Individuals With Cancer in Low-Income or Rural Areas Have Increased Risk of Suicide
Study results shows that patients who have been diagnosed with the disease may face many challenges, which can increase anxiety or depression.
Individuals with cancer who live in low-income or rural areas have an increased risk of suicide compared with those in high-income or urban areas, according to the results of study conducted by the University of Texas Health Science Center at Houston.
“People who have received a cancer diagnosis are faced with a number of challenges, such as accessing reliable and affordable care, that can add to existing anxiety or depression associated with their illness,” Ryan Suk, PhD, an assistant professor in the department of management, policy, and community health at UTHealth School of Public Health, said in a statement. “But those who live in economically or medically underserved areas can be especially affected.”
The results showed that individuals with cancer and those who survived had nearly twice the risk of suicide morality compared with the general population.
Individuals who were in the lowest income quartile had 1.94 times more risk, and rural counties had 1.81 times risk of suicide morality than individuals with cancer in the highest-income quartile (1.30 times) and urban counties (1.35 times).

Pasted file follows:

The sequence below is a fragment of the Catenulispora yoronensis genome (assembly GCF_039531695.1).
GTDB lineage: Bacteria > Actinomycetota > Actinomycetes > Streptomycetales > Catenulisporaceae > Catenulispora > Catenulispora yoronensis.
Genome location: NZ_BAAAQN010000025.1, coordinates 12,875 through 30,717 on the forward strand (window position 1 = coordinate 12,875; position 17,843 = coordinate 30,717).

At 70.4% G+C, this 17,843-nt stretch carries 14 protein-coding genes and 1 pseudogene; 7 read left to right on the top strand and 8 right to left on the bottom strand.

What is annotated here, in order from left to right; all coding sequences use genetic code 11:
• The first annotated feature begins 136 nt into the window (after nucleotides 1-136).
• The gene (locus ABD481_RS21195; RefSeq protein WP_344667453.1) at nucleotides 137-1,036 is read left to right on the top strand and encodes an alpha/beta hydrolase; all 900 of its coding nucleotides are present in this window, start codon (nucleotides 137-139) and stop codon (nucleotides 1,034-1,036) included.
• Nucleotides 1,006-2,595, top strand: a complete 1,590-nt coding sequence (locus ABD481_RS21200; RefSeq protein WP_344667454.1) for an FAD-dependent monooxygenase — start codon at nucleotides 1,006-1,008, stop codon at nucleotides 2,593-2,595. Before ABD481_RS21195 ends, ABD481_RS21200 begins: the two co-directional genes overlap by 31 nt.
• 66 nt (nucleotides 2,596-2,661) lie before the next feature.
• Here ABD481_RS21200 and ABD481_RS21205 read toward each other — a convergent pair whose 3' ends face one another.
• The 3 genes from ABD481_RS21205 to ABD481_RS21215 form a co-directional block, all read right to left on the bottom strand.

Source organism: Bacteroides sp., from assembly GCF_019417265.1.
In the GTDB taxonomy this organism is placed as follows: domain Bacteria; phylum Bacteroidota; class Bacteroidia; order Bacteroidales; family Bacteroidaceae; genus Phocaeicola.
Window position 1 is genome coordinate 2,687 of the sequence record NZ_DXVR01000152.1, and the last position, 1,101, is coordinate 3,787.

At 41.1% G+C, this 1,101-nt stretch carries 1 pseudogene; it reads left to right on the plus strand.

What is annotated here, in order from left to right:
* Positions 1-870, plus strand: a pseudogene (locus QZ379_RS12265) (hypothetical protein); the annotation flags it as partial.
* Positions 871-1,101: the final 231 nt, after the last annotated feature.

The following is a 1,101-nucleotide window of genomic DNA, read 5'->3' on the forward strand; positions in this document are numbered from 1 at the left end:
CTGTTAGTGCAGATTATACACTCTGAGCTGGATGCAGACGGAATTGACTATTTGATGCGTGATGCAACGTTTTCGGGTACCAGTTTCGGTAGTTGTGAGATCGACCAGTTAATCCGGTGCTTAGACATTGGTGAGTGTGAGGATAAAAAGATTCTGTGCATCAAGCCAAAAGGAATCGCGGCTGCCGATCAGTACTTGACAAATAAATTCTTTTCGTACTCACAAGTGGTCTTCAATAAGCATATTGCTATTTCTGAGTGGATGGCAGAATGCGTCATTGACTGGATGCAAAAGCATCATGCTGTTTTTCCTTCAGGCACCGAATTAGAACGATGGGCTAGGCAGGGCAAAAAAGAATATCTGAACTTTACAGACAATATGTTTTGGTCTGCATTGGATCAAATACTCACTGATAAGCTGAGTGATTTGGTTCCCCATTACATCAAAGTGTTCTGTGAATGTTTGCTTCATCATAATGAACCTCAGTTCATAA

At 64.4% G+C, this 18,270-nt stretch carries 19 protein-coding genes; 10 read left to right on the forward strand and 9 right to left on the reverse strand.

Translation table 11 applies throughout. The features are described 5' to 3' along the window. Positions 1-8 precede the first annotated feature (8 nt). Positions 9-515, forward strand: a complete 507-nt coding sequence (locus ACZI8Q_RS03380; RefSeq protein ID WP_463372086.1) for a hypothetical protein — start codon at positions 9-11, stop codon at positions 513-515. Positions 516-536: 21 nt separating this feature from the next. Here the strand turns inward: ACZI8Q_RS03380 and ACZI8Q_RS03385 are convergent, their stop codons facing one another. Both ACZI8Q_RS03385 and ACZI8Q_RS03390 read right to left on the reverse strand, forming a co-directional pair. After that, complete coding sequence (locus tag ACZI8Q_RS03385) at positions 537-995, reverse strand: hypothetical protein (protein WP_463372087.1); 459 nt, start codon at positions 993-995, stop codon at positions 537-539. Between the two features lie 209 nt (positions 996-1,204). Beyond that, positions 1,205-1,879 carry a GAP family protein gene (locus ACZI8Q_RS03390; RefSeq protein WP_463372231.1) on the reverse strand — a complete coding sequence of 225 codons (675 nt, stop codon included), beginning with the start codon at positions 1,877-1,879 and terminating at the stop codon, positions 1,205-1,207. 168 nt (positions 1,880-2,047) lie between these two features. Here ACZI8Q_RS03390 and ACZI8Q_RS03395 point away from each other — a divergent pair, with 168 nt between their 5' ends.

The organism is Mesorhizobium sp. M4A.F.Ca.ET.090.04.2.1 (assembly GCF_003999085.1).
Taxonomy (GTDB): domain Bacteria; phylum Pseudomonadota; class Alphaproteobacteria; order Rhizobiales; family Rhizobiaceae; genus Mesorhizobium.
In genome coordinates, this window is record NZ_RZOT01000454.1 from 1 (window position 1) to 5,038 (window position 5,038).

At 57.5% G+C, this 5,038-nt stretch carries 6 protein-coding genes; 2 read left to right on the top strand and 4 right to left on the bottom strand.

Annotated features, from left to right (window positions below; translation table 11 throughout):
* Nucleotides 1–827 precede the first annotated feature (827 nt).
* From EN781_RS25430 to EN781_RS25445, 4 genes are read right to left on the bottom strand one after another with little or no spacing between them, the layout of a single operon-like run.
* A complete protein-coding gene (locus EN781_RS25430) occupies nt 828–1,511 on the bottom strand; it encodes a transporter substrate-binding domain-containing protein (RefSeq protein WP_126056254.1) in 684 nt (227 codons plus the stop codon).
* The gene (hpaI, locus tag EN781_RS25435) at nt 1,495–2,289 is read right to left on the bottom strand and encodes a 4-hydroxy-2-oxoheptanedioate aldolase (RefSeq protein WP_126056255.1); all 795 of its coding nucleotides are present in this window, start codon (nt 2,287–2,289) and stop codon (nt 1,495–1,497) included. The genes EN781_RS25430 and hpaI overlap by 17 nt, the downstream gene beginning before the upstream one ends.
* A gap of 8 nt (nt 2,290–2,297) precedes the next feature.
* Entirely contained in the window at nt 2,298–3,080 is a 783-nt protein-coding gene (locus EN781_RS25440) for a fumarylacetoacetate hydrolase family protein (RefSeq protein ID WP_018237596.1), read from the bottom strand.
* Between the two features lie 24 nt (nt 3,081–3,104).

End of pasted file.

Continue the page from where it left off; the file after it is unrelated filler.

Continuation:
The suicide morality risk was the highest within 1 year after diagnosis and decreased over time for all area groups. The risk remained nearly twice that of the general population after more than a decade for those in the lowest-income counties.
Those in other county groups, including higher-income counties had no difference from the general population after more than 10 years following cancer diagnosis.
“Patients living with cancer and cancer survivors face many complex challenges, particularly those living in rural or low-income areas. Enhanced telemedicine options for mental health and other health care needs could be one way to increase access to these important services for this population and help reduce their risk of suicide mortality,” Suk said.
Investigators used data collected between 2000 and 2016 from the Surveillance, Epidemiology, and End Results Program from the National Cancer Institute where there were 5,362,782 individuals who had cancer across the United States, and 6357 died by suicide.
Investigators compared the mortality data from the National Center for Health Statistics to compare the suicide risk with the entire United States population.
People with cancer and cancer survivors in low-income and rural areas face greater risk of suicide. EurekAlert. News release. October 19, 2021. Accessed on October 19, 2021. https://www.eurekalert.org/news-releases/931962